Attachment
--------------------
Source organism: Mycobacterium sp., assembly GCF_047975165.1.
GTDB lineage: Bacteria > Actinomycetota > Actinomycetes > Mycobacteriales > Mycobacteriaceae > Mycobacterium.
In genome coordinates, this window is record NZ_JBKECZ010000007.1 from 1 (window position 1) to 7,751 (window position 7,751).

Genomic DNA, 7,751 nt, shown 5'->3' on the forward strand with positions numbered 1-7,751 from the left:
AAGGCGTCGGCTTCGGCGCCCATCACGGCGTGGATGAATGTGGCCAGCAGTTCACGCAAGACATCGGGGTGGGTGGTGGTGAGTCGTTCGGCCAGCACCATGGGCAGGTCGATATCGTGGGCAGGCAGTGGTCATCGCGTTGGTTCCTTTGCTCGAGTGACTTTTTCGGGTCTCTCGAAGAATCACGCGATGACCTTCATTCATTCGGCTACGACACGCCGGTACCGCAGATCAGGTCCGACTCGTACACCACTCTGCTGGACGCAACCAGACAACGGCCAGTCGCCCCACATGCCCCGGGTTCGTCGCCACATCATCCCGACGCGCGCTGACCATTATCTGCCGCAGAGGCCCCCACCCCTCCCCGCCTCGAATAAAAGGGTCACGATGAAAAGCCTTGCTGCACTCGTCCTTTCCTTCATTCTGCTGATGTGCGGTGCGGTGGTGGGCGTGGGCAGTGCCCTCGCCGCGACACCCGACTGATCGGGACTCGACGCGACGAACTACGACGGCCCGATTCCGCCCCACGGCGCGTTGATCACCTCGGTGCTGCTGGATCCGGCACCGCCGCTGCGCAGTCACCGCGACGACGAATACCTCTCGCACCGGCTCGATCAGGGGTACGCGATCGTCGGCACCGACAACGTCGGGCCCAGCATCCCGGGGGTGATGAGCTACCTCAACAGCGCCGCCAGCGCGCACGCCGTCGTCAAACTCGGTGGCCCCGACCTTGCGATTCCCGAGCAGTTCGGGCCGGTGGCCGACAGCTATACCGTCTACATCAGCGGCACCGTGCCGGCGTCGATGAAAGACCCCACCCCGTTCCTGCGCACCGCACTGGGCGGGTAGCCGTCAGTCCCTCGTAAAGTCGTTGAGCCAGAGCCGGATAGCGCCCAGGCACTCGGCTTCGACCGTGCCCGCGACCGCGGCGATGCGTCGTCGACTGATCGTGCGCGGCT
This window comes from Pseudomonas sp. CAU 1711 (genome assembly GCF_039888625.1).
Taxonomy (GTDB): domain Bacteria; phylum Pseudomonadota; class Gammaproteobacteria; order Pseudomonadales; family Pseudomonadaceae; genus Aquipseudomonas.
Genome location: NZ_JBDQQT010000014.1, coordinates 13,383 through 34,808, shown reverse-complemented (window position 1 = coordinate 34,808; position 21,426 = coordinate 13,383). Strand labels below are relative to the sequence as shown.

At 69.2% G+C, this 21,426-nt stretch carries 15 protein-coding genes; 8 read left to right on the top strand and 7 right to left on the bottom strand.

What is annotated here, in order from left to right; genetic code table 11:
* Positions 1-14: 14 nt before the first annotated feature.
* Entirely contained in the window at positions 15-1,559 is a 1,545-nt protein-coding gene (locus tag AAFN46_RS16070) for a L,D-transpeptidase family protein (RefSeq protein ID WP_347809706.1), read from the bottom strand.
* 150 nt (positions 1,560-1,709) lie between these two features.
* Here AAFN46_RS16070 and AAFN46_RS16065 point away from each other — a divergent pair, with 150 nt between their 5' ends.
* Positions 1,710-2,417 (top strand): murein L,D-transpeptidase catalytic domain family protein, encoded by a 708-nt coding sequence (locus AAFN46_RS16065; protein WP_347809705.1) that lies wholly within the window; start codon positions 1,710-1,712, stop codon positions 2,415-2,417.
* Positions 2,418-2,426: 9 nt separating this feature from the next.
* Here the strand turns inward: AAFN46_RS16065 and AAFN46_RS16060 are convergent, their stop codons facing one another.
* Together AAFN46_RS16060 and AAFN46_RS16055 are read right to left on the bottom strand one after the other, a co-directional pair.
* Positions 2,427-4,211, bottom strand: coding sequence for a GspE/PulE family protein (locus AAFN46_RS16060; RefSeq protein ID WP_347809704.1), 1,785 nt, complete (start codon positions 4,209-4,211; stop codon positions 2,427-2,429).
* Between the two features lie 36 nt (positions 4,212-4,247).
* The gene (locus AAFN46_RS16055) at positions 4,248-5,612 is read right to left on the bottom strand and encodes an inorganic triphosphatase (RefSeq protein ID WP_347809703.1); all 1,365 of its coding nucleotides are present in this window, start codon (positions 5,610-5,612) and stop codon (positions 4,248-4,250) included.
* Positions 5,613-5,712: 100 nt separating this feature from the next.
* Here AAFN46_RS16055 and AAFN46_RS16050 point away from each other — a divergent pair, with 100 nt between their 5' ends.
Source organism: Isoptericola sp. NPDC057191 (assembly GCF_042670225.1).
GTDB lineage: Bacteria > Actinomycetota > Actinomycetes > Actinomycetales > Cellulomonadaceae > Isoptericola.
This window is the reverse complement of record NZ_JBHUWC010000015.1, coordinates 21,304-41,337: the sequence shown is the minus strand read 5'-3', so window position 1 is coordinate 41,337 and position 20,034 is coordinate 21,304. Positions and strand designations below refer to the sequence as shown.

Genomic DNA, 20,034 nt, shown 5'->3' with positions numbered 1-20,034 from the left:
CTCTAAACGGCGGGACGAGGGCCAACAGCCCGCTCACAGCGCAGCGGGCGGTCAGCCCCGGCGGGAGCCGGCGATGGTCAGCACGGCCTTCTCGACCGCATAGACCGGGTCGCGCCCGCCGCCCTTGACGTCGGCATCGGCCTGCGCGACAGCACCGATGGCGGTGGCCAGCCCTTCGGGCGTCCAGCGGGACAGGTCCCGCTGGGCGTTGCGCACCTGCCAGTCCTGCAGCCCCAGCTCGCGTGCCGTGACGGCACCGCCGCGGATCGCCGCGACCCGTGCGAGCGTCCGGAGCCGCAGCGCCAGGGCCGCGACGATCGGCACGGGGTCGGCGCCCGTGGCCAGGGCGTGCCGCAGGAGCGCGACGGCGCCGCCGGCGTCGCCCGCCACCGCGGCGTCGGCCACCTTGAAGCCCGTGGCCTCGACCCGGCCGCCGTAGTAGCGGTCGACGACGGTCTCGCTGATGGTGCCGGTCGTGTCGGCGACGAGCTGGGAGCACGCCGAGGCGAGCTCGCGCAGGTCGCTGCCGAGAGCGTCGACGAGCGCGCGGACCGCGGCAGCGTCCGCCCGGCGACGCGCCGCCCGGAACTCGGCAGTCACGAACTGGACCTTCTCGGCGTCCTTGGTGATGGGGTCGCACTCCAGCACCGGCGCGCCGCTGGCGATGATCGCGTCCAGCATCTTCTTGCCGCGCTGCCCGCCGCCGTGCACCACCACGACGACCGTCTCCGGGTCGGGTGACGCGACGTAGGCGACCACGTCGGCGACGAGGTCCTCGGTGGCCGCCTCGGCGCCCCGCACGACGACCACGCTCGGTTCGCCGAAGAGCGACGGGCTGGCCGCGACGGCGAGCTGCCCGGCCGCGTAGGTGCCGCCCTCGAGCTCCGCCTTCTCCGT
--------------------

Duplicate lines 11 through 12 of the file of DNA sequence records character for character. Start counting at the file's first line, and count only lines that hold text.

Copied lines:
* Positions 1-14: 14 nt before the first annotated feature.
* Entirely contained in the window at positions 15-1,559 is a 1,545-nt protein-coding gene (locus tag AAFN46_RS16070) for a L,D-transpeptidase family protein (RefSeq protein ID WP_347809706.1), read from the bottom strand.